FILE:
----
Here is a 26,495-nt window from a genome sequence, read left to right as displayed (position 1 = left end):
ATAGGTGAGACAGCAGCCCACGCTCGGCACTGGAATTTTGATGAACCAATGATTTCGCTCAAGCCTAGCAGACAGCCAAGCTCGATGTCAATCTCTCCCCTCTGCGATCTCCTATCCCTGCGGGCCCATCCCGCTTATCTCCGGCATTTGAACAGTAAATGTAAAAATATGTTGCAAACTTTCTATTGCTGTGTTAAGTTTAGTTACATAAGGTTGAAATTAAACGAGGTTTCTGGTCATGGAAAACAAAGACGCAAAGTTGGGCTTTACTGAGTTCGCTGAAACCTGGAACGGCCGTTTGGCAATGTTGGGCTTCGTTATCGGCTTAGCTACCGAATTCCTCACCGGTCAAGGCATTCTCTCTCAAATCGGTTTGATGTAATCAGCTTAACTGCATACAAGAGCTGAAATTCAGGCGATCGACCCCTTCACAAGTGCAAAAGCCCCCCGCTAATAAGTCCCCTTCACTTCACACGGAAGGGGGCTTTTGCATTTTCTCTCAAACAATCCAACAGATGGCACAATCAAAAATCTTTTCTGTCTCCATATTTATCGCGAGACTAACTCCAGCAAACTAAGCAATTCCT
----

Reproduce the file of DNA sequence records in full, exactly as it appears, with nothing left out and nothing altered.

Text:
Here is a 26,495-nt window from a genome sequence, read left to right as displayed (position 1 = left end):
ATAGGTGAGACAGCAGCCCACGCTCGGCACTGGAATTTTGATGAACCAATGATTTCGCTCAAGCCTAGCAGACAGCCAAGCTCGATGTCAATCTCTCCCCTCTGCGATCTCCTATCCCTGCGGGCCCATCCCGCTTATCTCCGGCATTTGAACAGTAAATGTAAAAATATGTTGCAAACTTTCTATTGCTGTGTTAAGTTTAGTTACATAAGGTTGAAATTAAACGAGGTTTCTGGTCATGGAAAACAAAGACGCAAAGTTGGGCTTTACTGAGTTCGCTGAAACCTGGAACGGCCGTTTGGCAATGTTGGGCTTCGTTATCGGCTTAGCTACCGAATTCCTCACCGGTCAAGGCATTCTCTCTCAAATCGGTTTGATGTAATCAGCTTAACTGCATACAAGAGCTGAAATTCAGGCGATCGACCCCTTCACAAGTGCAAAAGCCCCCCGCTAATAAGTCCCCTTCACTTCACACGGAAGGGGGCTTTTGCATTTTCTCTCAAACAATCCAACAGATGGCACAATCAAAAATCTTTTCTGTCTCCATATTTATCGCGAGACTAACTCCAGCAAACTAAGCAATTCCT